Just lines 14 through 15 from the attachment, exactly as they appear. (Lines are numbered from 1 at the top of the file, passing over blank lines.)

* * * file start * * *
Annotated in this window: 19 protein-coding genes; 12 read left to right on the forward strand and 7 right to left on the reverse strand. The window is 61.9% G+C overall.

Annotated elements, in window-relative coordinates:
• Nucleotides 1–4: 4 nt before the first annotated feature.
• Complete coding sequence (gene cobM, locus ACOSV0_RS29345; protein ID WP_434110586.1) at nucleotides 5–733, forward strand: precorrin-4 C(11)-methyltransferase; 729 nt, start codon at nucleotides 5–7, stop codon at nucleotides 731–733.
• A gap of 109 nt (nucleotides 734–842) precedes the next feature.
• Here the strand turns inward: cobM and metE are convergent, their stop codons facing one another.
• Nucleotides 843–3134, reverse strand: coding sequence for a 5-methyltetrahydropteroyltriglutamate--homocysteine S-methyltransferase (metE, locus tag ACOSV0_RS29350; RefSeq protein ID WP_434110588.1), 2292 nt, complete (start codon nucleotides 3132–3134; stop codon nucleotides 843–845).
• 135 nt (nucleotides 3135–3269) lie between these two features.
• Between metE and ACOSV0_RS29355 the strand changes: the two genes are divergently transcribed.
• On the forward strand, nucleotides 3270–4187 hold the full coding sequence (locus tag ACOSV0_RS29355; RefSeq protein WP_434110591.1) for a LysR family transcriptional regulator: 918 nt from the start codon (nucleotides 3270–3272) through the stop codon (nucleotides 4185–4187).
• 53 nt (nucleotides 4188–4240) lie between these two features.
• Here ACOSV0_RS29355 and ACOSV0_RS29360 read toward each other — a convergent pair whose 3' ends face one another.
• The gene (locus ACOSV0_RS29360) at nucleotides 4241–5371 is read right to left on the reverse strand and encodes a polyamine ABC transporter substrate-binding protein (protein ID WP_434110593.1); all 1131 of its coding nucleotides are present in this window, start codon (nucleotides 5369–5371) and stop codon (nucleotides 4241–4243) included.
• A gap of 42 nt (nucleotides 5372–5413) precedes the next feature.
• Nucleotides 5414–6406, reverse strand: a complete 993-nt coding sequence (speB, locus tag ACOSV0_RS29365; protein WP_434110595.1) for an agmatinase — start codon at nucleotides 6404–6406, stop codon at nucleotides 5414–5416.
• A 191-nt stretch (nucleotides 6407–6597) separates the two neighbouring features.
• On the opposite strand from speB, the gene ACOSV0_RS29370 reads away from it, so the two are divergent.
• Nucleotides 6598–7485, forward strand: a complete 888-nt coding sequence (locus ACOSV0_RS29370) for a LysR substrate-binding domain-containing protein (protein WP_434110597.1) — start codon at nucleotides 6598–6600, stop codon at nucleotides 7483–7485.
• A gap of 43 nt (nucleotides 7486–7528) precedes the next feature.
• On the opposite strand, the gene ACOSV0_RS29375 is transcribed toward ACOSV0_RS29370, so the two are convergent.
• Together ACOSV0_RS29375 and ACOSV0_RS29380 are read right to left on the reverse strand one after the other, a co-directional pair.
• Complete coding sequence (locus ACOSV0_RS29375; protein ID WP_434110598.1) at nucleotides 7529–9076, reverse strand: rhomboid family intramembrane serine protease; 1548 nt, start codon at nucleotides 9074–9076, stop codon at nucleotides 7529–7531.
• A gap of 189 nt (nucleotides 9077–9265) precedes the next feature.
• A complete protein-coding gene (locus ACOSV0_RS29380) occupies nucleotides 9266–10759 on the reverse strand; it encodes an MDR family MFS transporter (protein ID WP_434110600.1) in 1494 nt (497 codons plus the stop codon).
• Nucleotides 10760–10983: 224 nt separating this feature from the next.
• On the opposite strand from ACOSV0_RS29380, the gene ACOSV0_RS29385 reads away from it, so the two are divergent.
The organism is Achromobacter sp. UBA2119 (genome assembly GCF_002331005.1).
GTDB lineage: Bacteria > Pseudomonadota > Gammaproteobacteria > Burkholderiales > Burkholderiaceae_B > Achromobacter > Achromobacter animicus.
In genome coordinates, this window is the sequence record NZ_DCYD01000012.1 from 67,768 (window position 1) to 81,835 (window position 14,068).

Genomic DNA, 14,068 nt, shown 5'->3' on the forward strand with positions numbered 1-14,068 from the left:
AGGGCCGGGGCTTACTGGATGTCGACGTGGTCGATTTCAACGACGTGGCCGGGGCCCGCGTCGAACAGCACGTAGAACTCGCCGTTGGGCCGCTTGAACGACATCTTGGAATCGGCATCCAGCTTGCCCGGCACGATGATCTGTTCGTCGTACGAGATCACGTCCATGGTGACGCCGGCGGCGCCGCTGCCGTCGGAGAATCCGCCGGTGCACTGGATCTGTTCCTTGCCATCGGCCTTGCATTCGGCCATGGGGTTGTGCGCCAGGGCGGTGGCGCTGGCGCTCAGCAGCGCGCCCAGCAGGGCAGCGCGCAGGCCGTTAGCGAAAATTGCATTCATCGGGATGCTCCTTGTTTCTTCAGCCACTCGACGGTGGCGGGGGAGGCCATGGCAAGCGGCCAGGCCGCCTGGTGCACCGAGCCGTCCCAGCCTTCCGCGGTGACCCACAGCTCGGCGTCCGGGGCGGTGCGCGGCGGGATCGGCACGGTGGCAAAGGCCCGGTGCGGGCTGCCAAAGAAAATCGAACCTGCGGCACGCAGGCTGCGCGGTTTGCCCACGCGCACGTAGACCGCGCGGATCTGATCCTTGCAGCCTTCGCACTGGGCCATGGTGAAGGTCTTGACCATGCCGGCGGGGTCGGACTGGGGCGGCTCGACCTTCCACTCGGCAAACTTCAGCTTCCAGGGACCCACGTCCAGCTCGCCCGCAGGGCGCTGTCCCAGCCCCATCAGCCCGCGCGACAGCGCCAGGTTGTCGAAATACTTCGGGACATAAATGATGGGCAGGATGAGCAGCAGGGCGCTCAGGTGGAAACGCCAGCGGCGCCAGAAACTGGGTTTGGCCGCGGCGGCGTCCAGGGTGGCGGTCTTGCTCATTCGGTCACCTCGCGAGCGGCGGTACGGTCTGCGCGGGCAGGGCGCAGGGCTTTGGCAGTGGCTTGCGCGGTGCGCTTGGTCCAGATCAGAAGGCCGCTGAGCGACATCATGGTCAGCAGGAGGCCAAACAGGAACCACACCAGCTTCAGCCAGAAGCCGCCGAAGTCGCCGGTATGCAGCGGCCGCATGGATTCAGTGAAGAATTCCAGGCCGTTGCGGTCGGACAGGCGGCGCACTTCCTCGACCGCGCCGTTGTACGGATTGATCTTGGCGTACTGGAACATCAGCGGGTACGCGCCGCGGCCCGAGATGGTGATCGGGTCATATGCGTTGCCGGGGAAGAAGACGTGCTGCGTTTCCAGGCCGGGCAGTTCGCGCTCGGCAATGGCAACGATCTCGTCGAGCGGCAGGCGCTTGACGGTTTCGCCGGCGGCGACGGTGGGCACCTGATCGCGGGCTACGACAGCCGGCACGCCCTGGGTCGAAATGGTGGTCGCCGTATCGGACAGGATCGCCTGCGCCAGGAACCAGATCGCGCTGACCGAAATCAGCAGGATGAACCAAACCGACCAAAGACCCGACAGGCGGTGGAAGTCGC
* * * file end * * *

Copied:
• A gap of 42 nt (nucleotides 5372–5413) precedes the next feature.
• Nucleotides 5414–6406, reverse strand: a complete 993-nt coding sequence (speB, locus tag ACOSV0_RS29365; protein WP_434110595.1) for an agmatinase — start codon at nucleotides 6404–6406, stop codon at nucleotides 5414–5416.